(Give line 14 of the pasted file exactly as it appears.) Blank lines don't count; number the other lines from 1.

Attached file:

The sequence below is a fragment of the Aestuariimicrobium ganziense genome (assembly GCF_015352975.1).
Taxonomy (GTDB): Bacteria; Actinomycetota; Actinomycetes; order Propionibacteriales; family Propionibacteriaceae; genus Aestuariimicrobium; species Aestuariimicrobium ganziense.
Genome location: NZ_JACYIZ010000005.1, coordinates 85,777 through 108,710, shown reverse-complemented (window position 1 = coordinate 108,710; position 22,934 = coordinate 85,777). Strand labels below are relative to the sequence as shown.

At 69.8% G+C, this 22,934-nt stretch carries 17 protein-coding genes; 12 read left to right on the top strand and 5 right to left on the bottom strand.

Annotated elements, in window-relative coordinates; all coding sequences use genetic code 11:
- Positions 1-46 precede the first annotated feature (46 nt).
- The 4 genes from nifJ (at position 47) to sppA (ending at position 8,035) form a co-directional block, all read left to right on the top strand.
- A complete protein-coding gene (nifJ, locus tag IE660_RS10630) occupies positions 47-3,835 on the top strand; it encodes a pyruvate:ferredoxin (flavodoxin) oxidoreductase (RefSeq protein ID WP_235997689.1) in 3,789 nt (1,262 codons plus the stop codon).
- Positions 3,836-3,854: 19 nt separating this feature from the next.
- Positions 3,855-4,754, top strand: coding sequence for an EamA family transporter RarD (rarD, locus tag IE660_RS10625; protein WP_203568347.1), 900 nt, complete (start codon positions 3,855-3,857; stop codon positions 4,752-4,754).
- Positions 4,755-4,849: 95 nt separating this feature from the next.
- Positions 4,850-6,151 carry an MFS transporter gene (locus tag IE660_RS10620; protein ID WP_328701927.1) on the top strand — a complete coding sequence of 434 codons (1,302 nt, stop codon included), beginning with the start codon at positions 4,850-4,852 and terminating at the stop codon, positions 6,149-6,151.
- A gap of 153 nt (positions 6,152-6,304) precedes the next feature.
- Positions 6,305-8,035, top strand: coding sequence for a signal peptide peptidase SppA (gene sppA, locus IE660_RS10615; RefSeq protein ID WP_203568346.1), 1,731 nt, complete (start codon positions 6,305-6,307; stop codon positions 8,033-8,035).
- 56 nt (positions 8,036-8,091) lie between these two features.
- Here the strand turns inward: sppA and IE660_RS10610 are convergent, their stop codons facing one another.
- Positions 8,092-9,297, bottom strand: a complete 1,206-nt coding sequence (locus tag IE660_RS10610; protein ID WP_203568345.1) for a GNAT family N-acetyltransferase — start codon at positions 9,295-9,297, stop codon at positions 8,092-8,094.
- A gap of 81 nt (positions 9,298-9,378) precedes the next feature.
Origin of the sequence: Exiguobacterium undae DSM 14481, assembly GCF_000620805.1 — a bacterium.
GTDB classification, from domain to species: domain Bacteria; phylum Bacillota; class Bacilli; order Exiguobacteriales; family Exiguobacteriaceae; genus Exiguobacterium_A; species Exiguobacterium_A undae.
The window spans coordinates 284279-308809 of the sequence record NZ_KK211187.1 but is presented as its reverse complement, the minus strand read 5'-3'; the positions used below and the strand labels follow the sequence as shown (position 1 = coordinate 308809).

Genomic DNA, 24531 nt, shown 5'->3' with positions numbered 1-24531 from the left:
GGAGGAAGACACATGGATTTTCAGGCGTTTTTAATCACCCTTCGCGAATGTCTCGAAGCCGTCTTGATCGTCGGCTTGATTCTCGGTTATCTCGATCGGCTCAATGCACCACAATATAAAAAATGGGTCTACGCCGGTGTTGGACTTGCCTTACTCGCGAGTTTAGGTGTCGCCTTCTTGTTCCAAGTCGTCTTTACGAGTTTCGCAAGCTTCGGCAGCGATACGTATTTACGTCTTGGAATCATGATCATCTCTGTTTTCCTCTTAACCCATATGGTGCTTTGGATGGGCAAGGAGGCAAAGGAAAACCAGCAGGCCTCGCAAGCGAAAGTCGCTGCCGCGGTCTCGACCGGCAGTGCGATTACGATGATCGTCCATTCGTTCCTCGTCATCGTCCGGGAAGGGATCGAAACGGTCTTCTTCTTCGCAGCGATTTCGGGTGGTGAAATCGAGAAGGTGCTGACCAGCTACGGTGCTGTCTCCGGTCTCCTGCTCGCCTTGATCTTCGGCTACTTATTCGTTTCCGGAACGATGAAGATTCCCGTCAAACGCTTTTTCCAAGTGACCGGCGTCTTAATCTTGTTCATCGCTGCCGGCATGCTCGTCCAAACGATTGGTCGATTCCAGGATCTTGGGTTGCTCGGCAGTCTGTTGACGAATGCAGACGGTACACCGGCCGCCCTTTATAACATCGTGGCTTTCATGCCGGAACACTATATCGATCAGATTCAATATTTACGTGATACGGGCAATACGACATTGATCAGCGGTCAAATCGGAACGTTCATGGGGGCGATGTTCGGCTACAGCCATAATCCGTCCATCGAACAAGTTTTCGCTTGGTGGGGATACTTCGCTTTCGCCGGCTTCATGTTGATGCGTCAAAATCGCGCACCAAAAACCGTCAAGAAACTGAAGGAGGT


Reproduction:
- Positions 6,305-8,035, top strand: coding sequence for a signal peptide peptidase SppA (gene sppA, locus IE660_RS10615; RefSeq protein ID WP_203568346.1), 1,731 nt, complete (start codon positions 6,305-6,307; stop codon positions 8,033-8,035).